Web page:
The fountain is in the shape of a water lily. Water lilies are more common in the lowlands, in which bodies of water tend to be still or slow-moving, than in the highlands. In Maya symbology, the water lily, perhaps as a result of the way it seems to emerge out of the watery depths, is associated with creation. A Lancandon legend says that the first god created a water lily, from which all the other gods emerged (Miller and Taube, The Gods and Symbols of Ancient Mexico and the Maya).

I took the picture at the top of this post some three decades ago. Compare it to the following one, which I took about five years ago. Here you can see that the surrounding arcades have been completely restored. The stucco-like surface has been replaced with brick. It’s not an unpleasant change, and now one can walk all the way around the courtyard, looking down on the fountain from many angles.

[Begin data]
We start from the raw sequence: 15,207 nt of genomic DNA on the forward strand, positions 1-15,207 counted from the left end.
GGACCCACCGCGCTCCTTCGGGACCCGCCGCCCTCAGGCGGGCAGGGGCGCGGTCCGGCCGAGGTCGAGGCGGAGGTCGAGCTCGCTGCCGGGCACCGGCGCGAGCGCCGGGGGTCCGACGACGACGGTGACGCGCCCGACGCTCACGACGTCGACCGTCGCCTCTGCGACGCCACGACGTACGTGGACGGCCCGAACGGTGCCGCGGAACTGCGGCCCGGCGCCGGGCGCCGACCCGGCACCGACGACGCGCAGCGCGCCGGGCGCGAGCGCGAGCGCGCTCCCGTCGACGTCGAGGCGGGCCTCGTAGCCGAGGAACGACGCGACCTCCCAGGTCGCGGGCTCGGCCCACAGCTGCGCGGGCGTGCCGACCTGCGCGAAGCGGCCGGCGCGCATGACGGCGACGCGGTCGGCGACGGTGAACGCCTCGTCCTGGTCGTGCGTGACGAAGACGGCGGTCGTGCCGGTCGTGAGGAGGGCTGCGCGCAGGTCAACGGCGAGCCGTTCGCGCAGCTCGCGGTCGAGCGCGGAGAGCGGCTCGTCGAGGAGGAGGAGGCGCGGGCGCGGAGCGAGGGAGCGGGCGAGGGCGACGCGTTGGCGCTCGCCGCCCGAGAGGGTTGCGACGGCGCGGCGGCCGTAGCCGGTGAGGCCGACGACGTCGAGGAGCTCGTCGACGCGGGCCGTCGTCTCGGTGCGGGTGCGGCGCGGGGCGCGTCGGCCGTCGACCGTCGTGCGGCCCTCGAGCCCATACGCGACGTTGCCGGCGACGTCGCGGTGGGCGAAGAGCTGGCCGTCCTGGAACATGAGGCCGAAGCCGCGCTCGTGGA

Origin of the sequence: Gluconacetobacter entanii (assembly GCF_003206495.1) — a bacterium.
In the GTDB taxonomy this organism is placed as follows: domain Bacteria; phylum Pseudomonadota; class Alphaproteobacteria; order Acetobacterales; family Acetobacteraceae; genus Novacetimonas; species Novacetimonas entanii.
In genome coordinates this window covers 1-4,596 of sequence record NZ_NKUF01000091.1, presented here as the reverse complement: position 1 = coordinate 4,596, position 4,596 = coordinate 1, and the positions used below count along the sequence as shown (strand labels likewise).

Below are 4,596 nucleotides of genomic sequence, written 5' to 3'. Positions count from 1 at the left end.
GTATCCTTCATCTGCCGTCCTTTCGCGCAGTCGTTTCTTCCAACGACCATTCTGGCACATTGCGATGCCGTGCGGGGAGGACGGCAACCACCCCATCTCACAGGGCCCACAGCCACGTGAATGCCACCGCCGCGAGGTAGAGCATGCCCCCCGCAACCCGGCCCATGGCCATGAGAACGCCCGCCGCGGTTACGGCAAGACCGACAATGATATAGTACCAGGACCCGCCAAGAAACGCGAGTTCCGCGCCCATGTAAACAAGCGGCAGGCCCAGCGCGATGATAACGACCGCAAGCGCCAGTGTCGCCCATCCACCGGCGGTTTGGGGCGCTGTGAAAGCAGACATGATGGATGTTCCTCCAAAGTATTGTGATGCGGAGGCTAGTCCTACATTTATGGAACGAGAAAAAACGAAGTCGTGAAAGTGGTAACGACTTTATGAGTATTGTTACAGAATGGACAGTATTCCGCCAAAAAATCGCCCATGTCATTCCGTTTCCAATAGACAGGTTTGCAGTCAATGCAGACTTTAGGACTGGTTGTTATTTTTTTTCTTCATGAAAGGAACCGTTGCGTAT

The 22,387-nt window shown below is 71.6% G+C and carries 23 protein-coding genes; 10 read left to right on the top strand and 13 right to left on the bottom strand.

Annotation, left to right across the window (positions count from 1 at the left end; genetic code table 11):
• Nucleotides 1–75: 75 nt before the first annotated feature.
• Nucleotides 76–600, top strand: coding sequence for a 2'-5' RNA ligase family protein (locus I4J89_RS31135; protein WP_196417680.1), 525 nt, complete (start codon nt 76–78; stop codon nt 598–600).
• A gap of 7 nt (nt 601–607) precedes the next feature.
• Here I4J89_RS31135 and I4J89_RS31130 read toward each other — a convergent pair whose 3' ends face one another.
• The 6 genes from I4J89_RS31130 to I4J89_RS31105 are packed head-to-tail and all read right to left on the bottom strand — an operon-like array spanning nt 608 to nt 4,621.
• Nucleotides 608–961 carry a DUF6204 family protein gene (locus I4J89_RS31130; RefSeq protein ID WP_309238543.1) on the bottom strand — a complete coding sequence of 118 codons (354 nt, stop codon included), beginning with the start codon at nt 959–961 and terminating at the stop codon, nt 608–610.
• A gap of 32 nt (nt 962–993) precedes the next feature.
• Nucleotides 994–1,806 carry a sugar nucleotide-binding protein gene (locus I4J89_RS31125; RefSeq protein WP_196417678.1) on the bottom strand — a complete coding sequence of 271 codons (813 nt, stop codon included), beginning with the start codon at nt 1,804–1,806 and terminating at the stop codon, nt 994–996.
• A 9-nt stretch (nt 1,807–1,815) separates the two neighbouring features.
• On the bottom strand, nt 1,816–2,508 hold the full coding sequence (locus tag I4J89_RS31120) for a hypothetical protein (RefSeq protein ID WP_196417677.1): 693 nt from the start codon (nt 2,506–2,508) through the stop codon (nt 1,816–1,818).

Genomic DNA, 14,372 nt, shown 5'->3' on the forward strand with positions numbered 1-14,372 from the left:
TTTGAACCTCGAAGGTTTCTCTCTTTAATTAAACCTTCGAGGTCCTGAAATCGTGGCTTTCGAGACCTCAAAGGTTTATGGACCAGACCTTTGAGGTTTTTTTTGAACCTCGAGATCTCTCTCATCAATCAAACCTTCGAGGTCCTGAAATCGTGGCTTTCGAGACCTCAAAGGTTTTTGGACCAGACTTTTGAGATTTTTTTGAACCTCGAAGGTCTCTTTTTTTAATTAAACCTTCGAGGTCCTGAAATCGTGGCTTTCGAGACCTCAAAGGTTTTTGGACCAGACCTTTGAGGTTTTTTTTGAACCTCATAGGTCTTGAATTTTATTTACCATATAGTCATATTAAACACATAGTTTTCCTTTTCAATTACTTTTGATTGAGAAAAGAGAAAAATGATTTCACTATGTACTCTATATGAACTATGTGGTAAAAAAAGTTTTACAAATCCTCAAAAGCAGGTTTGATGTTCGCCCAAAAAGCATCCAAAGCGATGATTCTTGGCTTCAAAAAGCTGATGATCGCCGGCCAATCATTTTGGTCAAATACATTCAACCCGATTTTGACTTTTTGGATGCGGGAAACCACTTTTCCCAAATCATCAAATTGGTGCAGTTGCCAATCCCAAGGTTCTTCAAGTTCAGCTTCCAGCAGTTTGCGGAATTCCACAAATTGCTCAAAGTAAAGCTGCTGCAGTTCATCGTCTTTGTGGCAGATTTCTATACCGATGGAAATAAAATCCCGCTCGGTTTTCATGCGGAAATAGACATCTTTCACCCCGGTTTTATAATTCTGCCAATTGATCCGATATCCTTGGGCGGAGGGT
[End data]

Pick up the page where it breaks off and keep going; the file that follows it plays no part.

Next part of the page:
Still, the romantic quality of the ruins in the first photo brings a wave of nostalgia. I feel fortunate to have been among the last to see the fountain in this form. I don’t know when this latest restoration occurred, but I suspect it followed the massive earthquake that struck the highlands just a few months after the first picture was taken. Nothing is permanent in Mesoamerica, where Christian churches are built on the foundations of ancient temples, and the earth itself rearranges the surface of things at frequent intervals.

la merced fountain in antigua, guatemala, 200

Casita in Mixco, Guatemala